Anthony Frasier aspired to be a tech entrepreneur, but didn’t know exactly where to start.
Frasier started his decade-long career in his hometown of Newark, New Jersey, and went on to found a gaming app in San Francisco, but he struggled in the beginning.
“I needed to find something,” said the 33-year-old, now CEO of ABF Creative. “I needed to find somebody who knew more than I did. That was really hard for a young Black kid coming from the ‘hood.”
The internet was a gateway to information, leading Frasier to business-related YouTube videos and podcasts — all of which connected the dots and provided invaluable insight on getting his venture off the ground.
“I would just take full advantage of listening to the interviews — that was all I had,” he said. “For me, the internet really, really, really played a key factor early on.”
Frasier noticed many of the successful entrepreneurs and innovators had a rapport with their interviewers. They were friends and, in some cases, business partners and collaborators. Though he didn’t know the exact term, those relationships were his introduction to peer mentorship.
Traditionally, mentorship coincides with an employer-employee relationship. However, today, mentorship has taken on various forms: academic, career, business, life and peer mentorship, to name a few.
“When you think of a mentor-mentee relationship, you may picture a mentor as an established professional who will be guiding and advising a young mentee just starting out in their career,” said Marny Smith, co-founder of FindSpark and assistant director of graduate career services for the Austin W. Marxe School of Public and International Affairs at Baruch College.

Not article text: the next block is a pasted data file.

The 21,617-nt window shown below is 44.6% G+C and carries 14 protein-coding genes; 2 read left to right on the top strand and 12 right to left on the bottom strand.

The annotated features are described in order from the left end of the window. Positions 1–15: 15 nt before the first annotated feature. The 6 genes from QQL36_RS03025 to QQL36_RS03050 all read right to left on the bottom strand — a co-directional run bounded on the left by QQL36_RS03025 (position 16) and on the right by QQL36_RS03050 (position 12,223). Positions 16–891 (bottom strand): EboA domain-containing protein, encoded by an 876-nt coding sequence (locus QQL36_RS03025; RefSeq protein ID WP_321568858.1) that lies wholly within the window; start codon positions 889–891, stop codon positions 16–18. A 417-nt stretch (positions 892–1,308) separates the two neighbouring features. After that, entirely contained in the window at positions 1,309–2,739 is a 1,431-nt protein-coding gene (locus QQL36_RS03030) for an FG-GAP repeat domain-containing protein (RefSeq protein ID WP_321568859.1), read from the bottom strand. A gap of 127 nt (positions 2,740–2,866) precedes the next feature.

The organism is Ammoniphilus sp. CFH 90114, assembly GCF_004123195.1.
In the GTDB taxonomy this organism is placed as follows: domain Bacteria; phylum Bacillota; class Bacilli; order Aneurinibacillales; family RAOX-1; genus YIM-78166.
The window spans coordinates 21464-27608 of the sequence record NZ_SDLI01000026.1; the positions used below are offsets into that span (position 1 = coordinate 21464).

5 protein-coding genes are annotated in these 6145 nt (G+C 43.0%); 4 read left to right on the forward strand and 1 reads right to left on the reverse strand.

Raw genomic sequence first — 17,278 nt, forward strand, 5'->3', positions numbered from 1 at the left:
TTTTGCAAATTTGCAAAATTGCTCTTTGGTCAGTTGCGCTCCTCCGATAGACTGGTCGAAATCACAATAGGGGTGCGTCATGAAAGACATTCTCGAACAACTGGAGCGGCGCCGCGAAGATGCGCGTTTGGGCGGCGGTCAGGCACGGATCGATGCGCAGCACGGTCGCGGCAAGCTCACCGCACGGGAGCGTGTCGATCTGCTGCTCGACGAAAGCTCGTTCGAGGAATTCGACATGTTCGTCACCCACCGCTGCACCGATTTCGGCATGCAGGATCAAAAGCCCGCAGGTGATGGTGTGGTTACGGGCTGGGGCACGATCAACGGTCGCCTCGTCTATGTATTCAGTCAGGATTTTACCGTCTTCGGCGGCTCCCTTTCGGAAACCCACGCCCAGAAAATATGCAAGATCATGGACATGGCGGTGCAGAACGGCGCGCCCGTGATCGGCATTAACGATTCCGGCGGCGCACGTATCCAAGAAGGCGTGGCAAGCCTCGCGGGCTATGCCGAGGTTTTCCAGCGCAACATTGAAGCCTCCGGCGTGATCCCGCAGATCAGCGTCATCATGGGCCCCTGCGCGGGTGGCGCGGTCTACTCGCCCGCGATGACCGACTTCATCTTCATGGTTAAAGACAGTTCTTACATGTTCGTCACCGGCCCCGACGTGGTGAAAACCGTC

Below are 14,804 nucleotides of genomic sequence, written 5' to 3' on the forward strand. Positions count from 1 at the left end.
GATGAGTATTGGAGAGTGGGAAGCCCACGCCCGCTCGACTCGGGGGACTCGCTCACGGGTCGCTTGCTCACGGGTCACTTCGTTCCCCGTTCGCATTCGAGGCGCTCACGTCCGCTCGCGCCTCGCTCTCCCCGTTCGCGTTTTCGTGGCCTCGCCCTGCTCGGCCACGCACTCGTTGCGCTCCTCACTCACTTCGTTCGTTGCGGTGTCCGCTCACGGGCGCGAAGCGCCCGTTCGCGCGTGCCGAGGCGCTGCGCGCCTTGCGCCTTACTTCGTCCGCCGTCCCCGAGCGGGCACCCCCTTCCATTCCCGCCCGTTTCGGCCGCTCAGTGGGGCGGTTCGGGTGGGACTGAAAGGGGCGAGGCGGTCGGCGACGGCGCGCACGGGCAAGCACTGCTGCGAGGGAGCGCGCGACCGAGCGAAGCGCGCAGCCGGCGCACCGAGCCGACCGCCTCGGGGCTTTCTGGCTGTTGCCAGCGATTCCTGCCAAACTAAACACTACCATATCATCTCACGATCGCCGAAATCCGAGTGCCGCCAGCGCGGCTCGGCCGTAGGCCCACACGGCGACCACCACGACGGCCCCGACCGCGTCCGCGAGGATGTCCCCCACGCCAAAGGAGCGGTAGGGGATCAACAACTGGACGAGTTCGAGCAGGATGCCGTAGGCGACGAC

“In peer mentorship, the mentor and mentee may be closer in age, have similar career interests, and possess a comparable level of job experience.”
Peer mentorship is mutually beneficial, allowing an exchange of experiences, insight on navigating challenges and an overall opportunity for growth, she said. The mentor may be a level or two ahead in their career.
“Both the mentor and mentee can grow professionally from such a relationship, as well as set goals, hold each other accountable and help one another develop new skills.”
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After reading “Think and Grow Rich” by Napoleon Hill, Frasier was introduced to the term “mastermind group,” which is a collective of people who’ve agreed to meet at a regularly scheduled time to tackle problems together, share connections and swap advice.
Those who’ve joined these invite-only peer-to-peer mentoring groups have reported improvements in both their personal and professional lives.
Frasier wanted to start one. He reached out to James Lopez, who later became his co-founder at The Phat Startup.
“It was like, ‘Oh, here’s somebody I can learn from,’” Frasier said. “Sometimes mentorship isn’t necessarily through advice. Sometimes the vehicle is observing. Being able to be in the universe of somebody you see that’s one step ahead of you.”